The suicides include a 24-year-old man who hanged himself from a high school flagpole, a 76-year-old man who shot himself in his front yard and a 42-year-old woman who overdosed on drugs.

Suicide clusters occur, said Alex Crosby, a CDC epidemiologist, but they are "relatively rare." He said research has shown that less than 5% of suicides happen in clusters and often in those situations there is no one cause.

Erk said relationship issues played a role in seven of the deaths and health was a factor in three.

The Vanderburgh County suicides follow some national patterns:

•All but three victims were men, and males are four times more likely to die from suicide, according to the CDC.

•Guns were used in six of the deaths, and CDC statistics show that nearly 52% of suicides are committed with a gun. Two of Vanderburgh County's suicides were done by hanging and seven with drugs.

•The suicide rate nationally also has increased, from 10.8 per 100,000 people in 2003 to 11.1 in 2004, said Gail Hayes, a spokeswoman for the CDC's Injury Center. The CDC does not have more recent statistics.

The Vanderburgh County coroner's office has begun testing each victim to see whether drugs or alcohol are present. All have tested positive, Groves said.

Lanny Berman, head of the American Association of Suicidology in Washington, said drugs and alcohol are often involved in suicides — either as a long-term addiction or a method to get courage.

While Vanderburgh County officials focus on a reason for the spike, others focus on prevention.

"It's a great concern," said Janie Chappell, head of the Southwestern Indiana Suicide Prevention Coalition. "We need to look at what we can do with our limited resources."

In April, coalition members — representatives from mental health agencies, public schools, higher education and the coroner's office — will be trained in how to talk about suicide. They will then meet with community and business groups to educate them.

Maryann Joyce, executive director of Mental Health America in Evansville, said the training will help expand the coalition's reach.

"Suicide has a devastating effect on families and communities," Joyce said. She said it's vital for survivors to talk about the effects, which is often difficult to do because of the stigma attached to mental illness and suicide. "It's a more complicated grief," she said.

Although the cause of the increase remains a mystery, Erk does not want to rely on chance to bring it to an end. He wants to understand why his morgue has been so busy. "That's your goal. By simply understanding what's going on, you'll be able to come up with a solution that's viable," he said. "The goal is to obviously touch on some things and prevent some of this."


Halladay reports daily

for The (Louisville) Courier-Journal

Suicides leave Indiana county mourning and mystified, UT, 16.3.2007,
http://www.usatoday.com/news/nation/2007-03-15-indiana-suicides_N.htm - brolen link






Delp Suicide Note:

'I Am a Lonely Soul'


March 16, 2007
Filed at 1:50 a.m. ET
The New York Times


ATKINSON, N.H. (AP) -- Brad Delp, the lead singer for the band Boston who killed himself last week, left behind a note in which he called himself ''a lonely soul,'' according to police reports released Thursday.

The note was paper-clipped to the neck of Delp's shirt when police found his body at his Atkinson home, on the bathroom floor, his head on a pillow. He had sealed himself inside with two charcoal grills; toxicology tests showed he had committed suicide by carbon monoxide poisoning.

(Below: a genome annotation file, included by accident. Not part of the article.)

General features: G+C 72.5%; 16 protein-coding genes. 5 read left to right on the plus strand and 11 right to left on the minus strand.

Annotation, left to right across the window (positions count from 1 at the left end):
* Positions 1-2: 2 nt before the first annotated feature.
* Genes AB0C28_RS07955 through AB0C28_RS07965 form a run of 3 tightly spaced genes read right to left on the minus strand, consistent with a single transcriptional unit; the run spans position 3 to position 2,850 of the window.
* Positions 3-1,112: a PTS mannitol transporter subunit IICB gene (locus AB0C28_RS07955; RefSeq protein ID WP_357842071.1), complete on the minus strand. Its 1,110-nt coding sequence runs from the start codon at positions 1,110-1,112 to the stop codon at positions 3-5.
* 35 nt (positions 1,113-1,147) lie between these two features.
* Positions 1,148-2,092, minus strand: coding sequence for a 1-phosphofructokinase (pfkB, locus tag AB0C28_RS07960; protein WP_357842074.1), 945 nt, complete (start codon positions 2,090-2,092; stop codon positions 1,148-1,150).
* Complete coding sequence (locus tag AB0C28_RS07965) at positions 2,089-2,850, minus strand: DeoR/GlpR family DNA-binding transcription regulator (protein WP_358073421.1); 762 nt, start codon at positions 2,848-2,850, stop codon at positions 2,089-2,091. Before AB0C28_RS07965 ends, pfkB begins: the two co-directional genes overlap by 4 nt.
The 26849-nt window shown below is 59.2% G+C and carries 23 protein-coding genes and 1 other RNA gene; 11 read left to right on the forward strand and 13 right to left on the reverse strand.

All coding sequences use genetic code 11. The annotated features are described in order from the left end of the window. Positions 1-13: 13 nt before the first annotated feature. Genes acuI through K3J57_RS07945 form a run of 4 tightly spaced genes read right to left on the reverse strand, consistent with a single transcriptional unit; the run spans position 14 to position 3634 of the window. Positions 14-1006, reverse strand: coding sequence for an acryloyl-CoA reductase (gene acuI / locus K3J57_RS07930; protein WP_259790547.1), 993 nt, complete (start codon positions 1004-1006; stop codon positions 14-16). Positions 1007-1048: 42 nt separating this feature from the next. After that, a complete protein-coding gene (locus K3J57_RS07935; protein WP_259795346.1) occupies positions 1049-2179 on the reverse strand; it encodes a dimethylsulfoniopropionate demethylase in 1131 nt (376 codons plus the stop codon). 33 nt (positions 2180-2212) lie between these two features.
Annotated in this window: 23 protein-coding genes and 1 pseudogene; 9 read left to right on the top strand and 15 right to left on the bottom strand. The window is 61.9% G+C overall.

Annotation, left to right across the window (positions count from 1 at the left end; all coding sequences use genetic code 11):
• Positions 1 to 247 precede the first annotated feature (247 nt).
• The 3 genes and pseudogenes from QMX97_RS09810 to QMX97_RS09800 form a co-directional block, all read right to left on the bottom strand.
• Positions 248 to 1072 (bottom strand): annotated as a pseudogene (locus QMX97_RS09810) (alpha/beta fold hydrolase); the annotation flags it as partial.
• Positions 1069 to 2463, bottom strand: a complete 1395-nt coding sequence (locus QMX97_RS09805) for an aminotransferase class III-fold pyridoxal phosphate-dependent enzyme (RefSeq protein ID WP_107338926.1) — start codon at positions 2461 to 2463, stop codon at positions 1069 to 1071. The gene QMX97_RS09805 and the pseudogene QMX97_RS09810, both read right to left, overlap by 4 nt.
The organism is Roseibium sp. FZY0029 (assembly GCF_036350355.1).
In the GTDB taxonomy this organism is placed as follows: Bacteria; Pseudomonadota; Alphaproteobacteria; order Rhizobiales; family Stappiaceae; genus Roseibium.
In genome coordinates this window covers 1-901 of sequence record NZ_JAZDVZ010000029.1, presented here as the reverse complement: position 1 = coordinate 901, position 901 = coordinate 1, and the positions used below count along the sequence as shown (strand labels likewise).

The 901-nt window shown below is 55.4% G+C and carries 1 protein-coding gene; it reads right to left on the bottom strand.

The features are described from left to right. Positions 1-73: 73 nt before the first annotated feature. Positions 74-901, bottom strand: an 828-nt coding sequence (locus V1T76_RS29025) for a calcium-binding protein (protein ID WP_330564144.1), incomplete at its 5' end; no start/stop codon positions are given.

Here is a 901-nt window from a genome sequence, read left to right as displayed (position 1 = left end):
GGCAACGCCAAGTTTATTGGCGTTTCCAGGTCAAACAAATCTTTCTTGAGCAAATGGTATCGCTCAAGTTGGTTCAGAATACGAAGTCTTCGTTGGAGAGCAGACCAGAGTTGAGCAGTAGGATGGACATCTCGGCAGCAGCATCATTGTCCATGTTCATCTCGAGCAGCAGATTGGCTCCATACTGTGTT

''Mr. Brad Delp. J'ai une ame solitaire. I am a lonely soul,'' the note read.

Delp joined Boston in the mid-1970s and sang two of its biggest hits, ''More than a Feeling'' and ''Long Time.'' He was cremated Wednesday, after a private funeral earlier in the week.

His fiancee, Pamela Sullivan, called police March 9 after noticing a dryer vent tube connected to the exhaust pipe of Delp's car. In the garage, police found a note taped to the door leading into the house.

''To whoever finds this I have hopefully committed suicide. Plan B was to asphyxiate myself in my car.''

In another note on a door at the top of the stairs, Delp cautioned that there was carbon monoxide inside.

''I take complete and sole responsibility for my present situation. I have lost my desire to live,'' he wrote. The note also included instructions on how to contact his fiancee: ''Unfortunately she is totally unaware of what I have done.''

Police later found four sealed letters in an office addressed to Sullivan, his children, their mother, Micki Delp, and another couple whose identity was not disclosed. Police Lt. William Baldwin said police gave the letters to family members without reading them.

Sullivan told police that Delp ''had been depressed for some time, feeling emotional (and) bad about himself,'' according to the reports.

He had planned to marry Sullivan this summer during a break in a tour with Boston. A lifelong Beatles fan, Delp also played with the tribute band Beatle Juice.

    Delp Suicide Note: 'I Am a Lonely Soul', NYT, 16.3.2007,






Bacharach daughter

committs suicide


Posted 1/5/2007

11:15 PM ET


USA Today


BEVERLY HILLS (AP) — Nikki Bacharach, daughter of Burt Bacharach and Angie Dickinson, committed suicide, the songwriter and actress said in a statement Friday.

Nikki Bacharach, 40, suffered from Asperger's Disorder, a form of autism. She killed herself Thursday night at her condo, said Linda Dozoretz, a spokeswoman for the family.

"She quietly and peacefully committed suicide to escape the ravages to her brain brought on by Asperger's," the statement said.

Nikki Bacharach died of suffocation using a plastic bag and helium, said Mike Feiler of the Ventura County coroner's office.

Born prematurely in 1966, Lea Nikki Bacharach studied geology at Cal Lutheran University, but could not pursue a career in the field because of poor eyesight.

"She loved kitties, and earthquakes, glacial calving, meteor showers, science, blue skies and sunsets, and Tahiti," the statement said.